The Seltos LX, S and EX are powered by a 2.0-liter four-cylinder engine that produces a modest 146 horsepower and 132 pound-feet of torque. It is paired to a continuously variable transmission that simulates eight gear ratios. Front-wheel drive is standard on the S and EX; all-wheel-drive is optional on those and curiously, standard on the base LX. Kia claims a zero-to-60-mph time of 8.8 seconds with standard front-wheel-drive, and 9.6 seconds with optional all-wheel drive. Those would be among the slowest figures in the segment. Fuel economy with FWD is 28 mpg city, 34 mpg highway and 31 mpg combined. Those drop to 27/31/29 with AWD. These figures make it among the most efficient in the segment, though differences are slim.

The X-Line and SX get a 1.6-liter turbocharged four-cylinder good for 195 hp and 195 lb-ft. Few choices in the segment offer anything close to this. The 0-60 time is listed at a relatively modest 8 seconds by Kia, but Motor Trend clocked it at 7.3 seconds – a time that seems more aligned with just how quick the Seltos feels with it. All-wheel-drive is standard with this engine along with a traditional eight-speed automatic transmission. Fuel economy falls to an unremarkable 25 mpg city, 27 mpg highway and 26 mpg combined. We managed only 23.5 mpg in just over 100 miles of mixed city and highway driving.

What’s the Seltos like to drive?

We have yet to test the Seltos with the base powertrain. We found it to be underpowered in the lighter Kia Forte sedan – which probably isn’t a good sign – and the “IVT” transmission to be unusual. It simulates gear ratios during most driving conditions, making it feel normal enough (a bit like the Turbo models’ dual-clutch gearbox, actually), but when accelerating hard, it’ll hang onto revs as a CVT would before eventually “upshifting” a ratio. It’s weird, but again, we haven’t tested it in the Seltos.

The Turbo models are a different story. It offers the sort of power that would be above-average for the segment above, while blowing most subcompact competitors out of the water. Sure, fuel economy takes a hit, but the ample low-end grunt and (relatively) rapid acceleration should be a welcome trade-off for many. The new eight-speed automatic for 2024 basically went unnoticed during regular driving, which is generally a good thing, possessing none of the unusual behaviors of the base engine’s CVT or the outgoing turbo’s dual-clutch automatic. When more aggressive downshifts are needed, though, the transmission isn’t as quick to respond as that old dual-clutch. Engaging Sport mode also doesn’t change the car acceleration character as much as it used to, either. For most drivers, though, we think this is ultimately a net positive.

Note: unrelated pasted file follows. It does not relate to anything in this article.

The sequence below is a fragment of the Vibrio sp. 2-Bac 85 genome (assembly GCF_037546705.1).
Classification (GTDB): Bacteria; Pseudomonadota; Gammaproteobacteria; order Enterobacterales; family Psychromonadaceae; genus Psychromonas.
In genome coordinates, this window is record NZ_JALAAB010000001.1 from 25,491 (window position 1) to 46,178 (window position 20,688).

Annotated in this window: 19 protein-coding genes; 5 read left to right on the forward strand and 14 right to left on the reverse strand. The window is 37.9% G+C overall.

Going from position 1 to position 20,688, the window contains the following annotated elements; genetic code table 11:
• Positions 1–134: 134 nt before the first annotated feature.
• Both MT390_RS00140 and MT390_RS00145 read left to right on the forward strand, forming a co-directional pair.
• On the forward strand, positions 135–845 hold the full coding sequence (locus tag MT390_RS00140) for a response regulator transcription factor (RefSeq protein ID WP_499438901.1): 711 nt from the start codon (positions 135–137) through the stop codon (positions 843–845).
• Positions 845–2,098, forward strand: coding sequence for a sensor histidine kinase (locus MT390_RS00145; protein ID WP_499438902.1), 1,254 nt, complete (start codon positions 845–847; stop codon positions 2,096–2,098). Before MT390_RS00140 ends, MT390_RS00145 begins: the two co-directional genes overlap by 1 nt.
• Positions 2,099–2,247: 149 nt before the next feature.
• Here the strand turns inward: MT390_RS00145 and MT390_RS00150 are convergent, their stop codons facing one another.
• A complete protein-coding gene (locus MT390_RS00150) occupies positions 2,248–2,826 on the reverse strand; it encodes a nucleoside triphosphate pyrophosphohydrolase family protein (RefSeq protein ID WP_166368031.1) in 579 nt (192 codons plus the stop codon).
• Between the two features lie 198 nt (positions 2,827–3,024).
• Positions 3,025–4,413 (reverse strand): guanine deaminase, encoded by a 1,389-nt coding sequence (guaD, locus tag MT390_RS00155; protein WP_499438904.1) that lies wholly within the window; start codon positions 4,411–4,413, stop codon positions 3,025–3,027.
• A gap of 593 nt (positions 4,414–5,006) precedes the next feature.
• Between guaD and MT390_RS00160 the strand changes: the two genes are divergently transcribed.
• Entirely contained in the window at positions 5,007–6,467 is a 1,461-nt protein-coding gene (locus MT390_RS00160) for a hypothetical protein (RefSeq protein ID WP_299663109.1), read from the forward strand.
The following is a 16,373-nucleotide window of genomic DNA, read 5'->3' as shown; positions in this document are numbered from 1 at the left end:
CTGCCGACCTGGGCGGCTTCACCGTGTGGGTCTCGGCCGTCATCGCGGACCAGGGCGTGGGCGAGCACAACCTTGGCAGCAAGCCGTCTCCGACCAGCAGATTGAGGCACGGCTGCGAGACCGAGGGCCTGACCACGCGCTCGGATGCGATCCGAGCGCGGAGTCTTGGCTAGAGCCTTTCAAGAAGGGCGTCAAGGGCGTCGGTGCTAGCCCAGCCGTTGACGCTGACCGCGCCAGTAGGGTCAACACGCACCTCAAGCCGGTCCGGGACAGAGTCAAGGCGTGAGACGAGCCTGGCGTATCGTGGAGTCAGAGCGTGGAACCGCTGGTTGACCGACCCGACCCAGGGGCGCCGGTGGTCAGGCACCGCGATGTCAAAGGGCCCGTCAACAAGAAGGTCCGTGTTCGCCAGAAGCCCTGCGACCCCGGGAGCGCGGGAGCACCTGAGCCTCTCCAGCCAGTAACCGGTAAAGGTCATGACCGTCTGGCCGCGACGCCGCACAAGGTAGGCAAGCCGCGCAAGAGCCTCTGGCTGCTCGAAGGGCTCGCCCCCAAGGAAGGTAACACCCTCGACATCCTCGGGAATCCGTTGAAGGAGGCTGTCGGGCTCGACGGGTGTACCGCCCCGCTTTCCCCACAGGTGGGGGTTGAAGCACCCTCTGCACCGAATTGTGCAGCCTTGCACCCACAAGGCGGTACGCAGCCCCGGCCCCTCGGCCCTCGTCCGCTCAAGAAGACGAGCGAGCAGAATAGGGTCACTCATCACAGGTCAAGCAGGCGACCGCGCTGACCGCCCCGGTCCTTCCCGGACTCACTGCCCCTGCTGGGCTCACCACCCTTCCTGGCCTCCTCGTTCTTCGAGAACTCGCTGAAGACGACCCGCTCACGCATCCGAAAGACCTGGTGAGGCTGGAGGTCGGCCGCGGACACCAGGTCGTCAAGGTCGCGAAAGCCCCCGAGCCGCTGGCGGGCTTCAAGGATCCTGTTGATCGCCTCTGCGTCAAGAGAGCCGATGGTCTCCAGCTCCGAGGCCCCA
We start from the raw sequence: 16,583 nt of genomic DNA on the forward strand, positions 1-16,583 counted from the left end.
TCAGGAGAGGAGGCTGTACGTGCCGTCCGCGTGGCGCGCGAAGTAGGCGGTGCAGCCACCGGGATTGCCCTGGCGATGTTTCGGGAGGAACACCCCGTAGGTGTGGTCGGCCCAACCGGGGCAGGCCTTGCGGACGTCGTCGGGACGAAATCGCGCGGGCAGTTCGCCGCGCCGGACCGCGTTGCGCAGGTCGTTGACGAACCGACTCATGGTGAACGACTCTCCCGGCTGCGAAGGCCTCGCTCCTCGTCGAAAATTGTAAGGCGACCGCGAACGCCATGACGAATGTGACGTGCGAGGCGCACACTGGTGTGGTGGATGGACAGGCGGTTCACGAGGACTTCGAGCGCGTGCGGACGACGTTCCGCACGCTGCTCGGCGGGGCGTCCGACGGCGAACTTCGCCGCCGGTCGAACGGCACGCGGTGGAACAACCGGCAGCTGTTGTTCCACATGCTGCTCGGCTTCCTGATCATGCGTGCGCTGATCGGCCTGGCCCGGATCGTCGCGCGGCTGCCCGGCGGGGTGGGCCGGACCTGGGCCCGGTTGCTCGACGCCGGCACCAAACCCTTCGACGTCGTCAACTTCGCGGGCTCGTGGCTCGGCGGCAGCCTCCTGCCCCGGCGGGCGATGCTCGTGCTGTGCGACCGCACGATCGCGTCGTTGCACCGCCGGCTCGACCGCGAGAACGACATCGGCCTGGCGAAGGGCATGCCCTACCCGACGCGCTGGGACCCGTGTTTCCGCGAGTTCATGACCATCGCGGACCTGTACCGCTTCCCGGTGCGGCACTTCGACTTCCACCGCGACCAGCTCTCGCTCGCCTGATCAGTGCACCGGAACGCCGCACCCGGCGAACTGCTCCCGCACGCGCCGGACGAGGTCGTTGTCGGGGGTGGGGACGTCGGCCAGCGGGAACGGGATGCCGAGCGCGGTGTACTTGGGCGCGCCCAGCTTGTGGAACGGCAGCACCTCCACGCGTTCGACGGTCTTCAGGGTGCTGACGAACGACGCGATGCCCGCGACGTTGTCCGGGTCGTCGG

The rest of the Seltos driving experience is typical for a Kia: capable, composed but not especially memorable. The ride sops up bigger bumps surprisingly well for an inexpensive crossover, perhaps in part due to 18-inch wheels being the biggest size available. At the same time, its chassis shows poise around corners and we could pleasantly hustle it along a mountain road without it feeling like a hopeless fish out of water. It never transcends into the sporty realm as the Mazda CX-30 does (or even the Chevy Trax), but that’s more a fact than a complaint. There’s also a fair bit of road noise inside, another tell-tale sign of its price point.  

What other Kia Seltos reviews can I read?

2024 Kia Seltos First Drive Review

We detail all the changes made for 2024, including the upgraded turbo powertrain and new X-Line trim level.

 

Kia Seltos Luggage Test

We find out how much the Seltos’ 26.6-cubic-foot cargo capacity translates to in terms of actual stuff.

 

Kia Seltos First Drive Review

Our first take on the Seltos. Although there have been changes since then, you can read more about its engineering. There’s also some pictures of it with deer.

What is the 2024 Seltos’ price?

Because the Seltos LX comes standard with all-wheel drive, it’s only $600 cheaper than the otherwise better-equipped Seltos S. In a way, that gives the Seltos two entry level choices: one that prioritizes all-weather traction and the other comfort/convenience features. A similar situation exists with the EX and X-Line models: the former has a few more creature comforts like a power driver seat and a wireless charging pad, while the latter has the turbo engine and adventure-friendly roof rails. The SX, meanwhile provides near-luxury levels of tech and features for the price of entry-level compact models.

All prices below include the $1,325 destination charge. As all-wheel drive is tied to trim level more than other SUVs, we’ve indicated below which include it as standard.

LX AWD: $25,785
S FWD: $26,385
S AWD: $27,885
EX FWD: $27,185
EX AWD: $29,385
X-Line AWD: $30,085
SX AWD: $31,385

What are the Seltos safety ratings and driver assistance features?

Every 2024 Seltos includes standard forward collision warning with pedestrian detection and automatic emergency braking, lane-departure warning and lane-keeping assistance, a driver inattention warning system and automatic high beams. All but the LX include blind-spot and rear cross-traffic warning systems. Only the SX adds Kia’s excellent adaptive cruise control system with steering assistance (“Highway Driving Assist”).

The NHTSA had not crash tested the 2024 Seltos at the time of this writing, but it’s unlikely the result will be different than last year’s result: four out of five stars for overall and frontal protection; five stars for side protection. Similarly, the Insurance Institute for Highway Safety hasn’t tested the 2024 Seltos, but did name last year’s a Top Safety Pick for its best-possible crash protection and prevention ratings. Its standard halogen headlights netted a “Poor” rating, while the SX’s LED upgrade got the best-possible “Good.” These headlights are the same for 2024.

Related video:

Related post

    Leave a Comment